In a two player game $(A, B)\in\mathbb{{R^{m \times n}}^2}$ a strategy $s$ is *dominated* by strategy $\bar s$ if for all strategies of the other player $t$:

For example if we consider the Prisoner's Dilemma:

$$ A = \begin{pmatrix} 3 & 0\\ 5 & 1 \end{pmatrix}\qquad B = \begin{pmatrix} 3 & 5\\ 0 & 1 \end{pmatrix} $$- we see that $A_{2j} > A_{1j}$ for all $j$, so we can say that the row players' first strategy is dominated by its second strategy.
- we see that $B_{i2} > B_{i1}$ for all $i$, so we can say that the column players' first strategy is dominated by its second strategy.

In a two player game $(A, B)\in\mathbb{{R^{m \times n}}^2}$ a strategy $s$ is *weakly dominated* by strategy $\bar s$ if for all strategies of the other player $t$:

**and there exists** a $t'$ such that:

For example if we consider the modified version of the previous game:

$$ A = \begin{pmatrix} 3 & 0\\ 3 & 1 \end{pmatrix}\qquad B = \begin{pmatrix} 3 & 3\\ 0 & 1 \end{pmatrix} $$- we see that $A_{2j} \geq A_{1j}$ for all $j$
**and**$A_{22} > A_{12}$, so we can say that the row players' first strategy is weakly dominated by its second strategy. - we see that $B_{i2} \geq B_{i1}$ for all $i$
**and**$B_{22} > B_{21}$, so we can say that the column players' first strategy is weakly dominated by its second strategy.

We can use `numpy`

to verify if a strategy is weakly/strictly dominated:

In [1]:

```
import numpy as np
A = np.array([[3, 0], [3, 1]])
B = np.array([[3, 3], [0, 1]])
```

In [2]:

```
# Verify that first row is weakly dominated by second row
all(A[0,:] <= A[1,:]) and any(A[0,:] < A[1,:])
```

Out[2]:

In [3]:

```
# Verify that first column is weakly dominated by second column
all(B[:,0] <= B[:,1]) and any(B[:,0] < B[:,1])
```

Out[3]:

An important aspect of Game Theory and the tool that we have in fact been using so far is to assume that players are rational. However we can (and need) to go further:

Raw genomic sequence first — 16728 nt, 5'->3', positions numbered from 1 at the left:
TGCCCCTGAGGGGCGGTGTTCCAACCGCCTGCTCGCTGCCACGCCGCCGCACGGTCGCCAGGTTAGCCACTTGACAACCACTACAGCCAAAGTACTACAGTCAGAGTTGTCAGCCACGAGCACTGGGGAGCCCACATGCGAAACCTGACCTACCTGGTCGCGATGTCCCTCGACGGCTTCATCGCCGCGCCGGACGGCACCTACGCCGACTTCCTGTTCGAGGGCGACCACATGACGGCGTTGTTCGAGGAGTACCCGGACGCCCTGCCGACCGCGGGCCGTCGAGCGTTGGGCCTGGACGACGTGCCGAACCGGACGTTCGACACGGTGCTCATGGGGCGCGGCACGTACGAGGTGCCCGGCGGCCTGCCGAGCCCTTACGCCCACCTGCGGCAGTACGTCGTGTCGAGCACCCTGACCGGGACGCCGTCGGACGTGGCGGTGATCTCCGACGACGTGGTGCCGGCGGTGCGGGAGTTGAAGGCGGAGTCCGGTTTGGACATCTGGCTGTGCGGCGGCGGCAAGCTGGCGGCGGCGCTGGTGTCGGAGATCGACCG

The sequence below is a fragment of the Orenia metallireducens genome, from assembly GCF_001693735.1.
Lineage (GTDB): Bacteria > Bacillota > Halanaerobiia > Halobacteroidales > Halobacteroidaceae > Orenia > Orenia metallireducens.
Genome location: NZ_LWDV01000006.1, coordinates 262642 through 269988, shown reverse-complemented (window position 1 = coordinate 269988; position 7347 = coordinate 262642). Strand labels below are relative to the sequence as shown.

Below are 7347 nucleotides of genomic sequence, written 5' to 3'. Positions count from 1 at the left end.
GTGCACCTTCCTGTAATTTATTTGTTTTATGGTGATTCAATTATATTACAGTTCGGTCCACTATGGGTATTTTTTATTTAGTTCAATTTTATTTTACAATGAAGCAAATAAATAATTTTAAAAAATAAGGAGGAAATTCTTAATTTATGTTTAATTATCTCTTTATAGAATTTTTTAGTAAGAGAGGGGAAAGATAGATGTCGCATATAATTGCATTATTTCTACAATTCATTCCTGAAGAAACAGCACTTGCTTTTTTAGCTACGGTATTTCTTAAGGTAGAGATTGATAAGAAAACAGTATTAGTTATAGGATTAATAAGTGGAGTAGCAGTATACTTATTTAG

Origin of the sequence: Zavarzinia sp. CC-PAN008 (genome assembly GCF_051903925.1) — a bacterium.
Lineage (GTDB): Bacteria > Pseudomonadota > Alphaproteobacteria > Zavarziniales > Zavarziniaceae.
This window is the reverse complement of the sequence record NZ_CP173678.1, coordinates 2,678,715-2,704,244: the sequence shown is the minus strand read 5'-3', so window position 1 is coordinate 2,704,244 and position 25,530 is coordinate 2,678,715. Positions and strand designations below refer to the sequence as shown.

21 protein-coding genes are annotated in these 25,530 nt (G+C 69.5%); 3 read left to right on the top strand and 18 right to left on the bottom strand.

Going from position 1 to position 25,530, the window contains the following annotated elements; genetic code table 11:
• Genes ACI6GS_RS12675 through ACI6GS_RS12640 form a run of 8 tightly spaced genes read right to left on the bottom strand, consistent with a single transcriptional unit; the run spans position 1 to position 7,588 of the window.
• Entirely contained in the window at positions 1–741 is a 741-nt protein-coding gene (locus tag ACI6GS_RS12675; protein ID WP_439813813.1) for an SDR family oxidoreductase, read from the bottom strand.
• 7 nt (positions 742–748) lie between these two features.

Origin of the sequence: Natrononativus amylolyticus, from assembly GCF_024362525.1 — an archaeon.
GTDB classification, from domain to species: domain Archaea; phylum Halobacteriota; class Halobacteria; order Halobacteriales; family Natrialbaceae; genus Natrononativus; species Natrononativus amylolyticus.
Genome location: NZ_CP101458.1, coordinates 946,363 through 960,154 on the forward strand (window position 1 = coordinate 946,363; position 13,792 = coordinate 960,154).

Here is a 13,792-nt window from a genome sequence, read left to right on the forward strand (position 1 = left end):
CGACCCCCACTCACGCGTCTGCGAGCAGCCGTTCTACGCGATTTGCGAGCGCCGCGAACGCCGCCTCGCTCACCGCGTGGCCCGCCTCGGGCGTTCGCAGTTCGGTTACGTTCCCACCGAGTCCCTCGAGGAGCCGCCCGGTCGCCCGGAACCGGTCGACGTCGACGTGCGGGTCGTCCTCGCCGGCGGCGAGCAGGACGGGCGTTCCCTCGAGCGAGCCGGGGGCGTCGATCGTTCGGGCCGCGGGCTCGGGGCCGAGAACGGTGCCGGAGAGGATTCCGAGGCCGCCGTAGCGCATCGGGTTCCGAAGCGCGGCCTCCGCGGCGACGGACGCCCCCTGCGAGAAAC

- The players are rational;
- The players all know that the other players are rational;
- The players all know that the other players know that they are rationals; ...

This chain of assumptions is called Common Knowledge of Rationality (CKR). By applying the CKR assumption we can attempt to predict rational behaviour through the iterated elimination of weakly dominated strategies. This process is called **rationalisation**.

Let us consider the following game:

$$ A = \begin{pmatrix} 10 & 5 & 1\\ 10 & 5 & 4 \end{pmatrix}\qquad B = \begin{pmatrix} 1 & 1 & -2\\ 1 & 0 & 2 \end{pmatrix} $$We see that the rows players' first strategy is weakly dominated by its second.

In [4]:

```
A = np.array([[10, 5, 1], [10, 5, 4]])
B = np.array([[1, 1, -2], [1, 0, 2]])
all(A[0,:] <= A[1,:]) and any(A[0,:] < A[1,:])
```

Out[4]:

Once we have removed that strategy the game reduces to:

$$ A = \begin{pmatrix} 10 & 5 & 4 \end{pmatrix}\qquad B = \begin{pmatrix} 1 & 0 & 2 \end{pmatrix} $$and now we see that the column players' third strategy would dominate the other two.

Thus a prediction of rational behaviour would be the strategy profile: $(r_2, c_3)$.

Not all games allow for prediction of rational behaviour through rationalisation **and** for some games the prediction will change depending on the order of the elimination.

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